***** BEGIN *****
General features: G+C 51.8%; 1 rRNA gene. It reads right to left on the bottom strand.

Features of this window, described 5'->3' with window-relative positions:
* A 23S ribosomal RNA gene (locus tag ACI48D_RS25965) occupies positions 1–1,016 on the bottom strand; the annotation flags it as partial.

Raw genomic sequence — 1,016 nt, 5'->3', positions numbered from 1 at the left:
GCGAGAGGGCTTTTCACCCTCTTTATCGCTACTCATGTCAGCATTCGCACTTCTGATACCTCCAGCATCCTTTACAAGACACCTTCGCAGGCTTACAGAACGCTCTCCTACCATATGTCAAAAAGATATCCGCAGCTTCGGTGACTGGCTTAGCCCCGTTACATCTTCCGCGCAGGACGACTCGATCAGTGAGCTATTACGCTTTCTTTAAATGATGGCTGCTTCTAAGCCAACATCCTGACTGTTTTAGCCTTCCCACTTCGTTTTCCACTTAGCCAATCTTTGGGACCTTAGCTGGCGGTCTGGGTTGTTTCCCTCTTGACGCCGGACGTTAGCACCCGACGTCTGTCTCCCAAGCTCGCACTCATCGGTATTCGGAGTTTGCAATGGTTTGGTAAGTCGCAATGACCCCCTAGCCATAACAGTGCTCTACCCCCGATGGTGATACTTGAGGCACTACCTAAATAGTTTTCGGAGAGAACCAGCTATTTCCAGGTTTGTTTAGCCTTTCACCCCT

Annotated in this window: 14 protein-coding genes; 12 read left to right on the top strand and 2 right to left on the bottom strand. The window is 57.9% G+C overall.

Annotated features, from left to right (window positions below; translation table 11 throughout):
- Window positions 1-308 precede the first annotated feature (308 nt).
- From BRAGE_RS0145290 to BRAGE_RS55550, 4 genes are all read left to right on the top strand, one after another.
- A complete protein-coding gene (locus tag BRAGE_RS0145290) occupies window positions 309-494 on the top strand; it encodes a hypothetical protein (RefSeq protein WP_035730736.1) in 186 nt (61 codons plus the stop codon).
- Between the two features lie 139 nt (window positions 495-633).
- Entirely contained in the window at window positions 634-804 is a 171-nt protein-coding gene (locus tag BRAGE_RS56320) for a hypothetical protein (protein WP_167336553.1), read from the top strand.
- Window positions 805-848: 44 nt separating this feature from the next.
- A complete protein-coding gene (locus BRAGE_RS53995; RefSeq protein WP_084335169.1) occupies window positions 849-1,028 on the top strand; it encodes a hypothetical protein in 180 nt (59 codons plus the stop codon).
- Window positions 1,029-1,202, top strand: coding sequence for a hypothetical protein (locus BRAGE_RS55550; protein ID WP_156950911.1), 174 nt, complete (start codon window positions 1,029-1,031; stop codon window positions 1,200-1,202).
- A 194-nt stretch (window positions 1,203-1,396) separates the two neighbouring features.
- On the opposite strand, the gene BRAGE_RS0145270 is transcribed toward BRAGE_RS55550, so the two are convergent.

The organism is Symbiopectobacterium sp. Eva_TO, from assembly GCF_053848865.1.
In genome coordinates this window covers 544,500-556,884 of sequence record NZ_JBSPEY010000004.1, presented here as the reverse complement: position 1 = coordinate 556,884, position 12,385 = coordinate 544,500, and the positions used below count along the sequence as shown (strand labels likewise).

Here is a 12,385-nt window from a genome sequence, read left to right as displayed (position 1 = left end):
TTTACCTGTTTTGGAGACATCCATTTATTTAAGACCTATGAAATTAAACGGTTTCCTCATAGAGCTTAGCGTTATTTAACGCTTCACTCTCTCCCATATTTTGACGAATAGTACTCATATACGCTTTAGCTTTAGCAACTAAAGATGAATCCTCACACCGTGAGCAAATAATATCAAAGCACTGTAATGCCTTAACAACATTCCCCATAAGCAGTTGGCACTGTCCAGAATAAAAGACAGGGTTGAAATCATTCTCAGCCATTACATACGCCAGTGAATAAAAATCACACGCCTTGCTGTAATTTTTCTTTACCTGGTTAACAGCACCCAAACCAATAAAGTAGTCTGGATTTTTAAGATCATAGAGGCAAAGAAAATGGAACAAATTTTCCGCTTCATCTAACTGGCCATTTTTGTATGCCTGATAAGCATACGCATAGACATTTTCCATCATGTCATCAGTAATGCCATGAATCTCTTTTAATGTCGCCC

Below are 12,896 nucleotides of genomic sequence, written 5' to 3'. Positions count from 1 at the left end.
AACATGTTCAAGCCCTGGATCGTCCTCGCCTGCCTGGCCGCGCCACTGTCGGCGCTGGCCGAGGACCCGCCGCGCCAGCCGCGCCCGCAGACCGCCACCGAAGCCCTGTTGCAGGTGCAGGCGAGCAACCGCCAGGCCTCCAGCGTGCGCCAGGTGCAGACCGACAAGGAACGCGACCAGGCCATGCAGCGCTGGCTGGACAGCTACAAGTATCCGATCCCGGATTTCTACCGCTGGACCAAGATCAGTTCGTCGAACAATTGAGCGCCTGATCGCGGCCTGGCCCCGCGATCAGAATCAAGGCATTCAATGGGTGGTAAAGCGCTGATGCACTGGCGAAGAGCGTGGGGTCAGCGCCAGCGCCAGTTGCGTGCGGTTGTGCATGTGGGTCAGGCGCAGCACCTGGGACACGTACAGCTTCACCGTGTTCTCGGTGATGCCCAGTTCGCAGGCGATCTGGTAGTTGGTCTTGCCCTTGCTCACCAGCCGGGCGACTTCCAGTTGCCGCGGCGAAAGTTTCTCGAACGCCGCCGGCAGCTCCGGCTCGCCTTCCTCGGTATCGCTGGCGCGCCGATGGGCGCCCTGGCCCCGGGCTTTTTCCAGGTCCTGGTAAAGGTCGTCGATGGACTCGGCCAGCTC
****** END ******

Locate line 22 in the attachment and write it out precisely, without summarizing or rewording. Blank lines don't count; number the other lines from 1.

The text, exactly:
Below are 12,896 nucleotides of genomic sequence, written 5' to 3'. Positions count from 1 at the left end.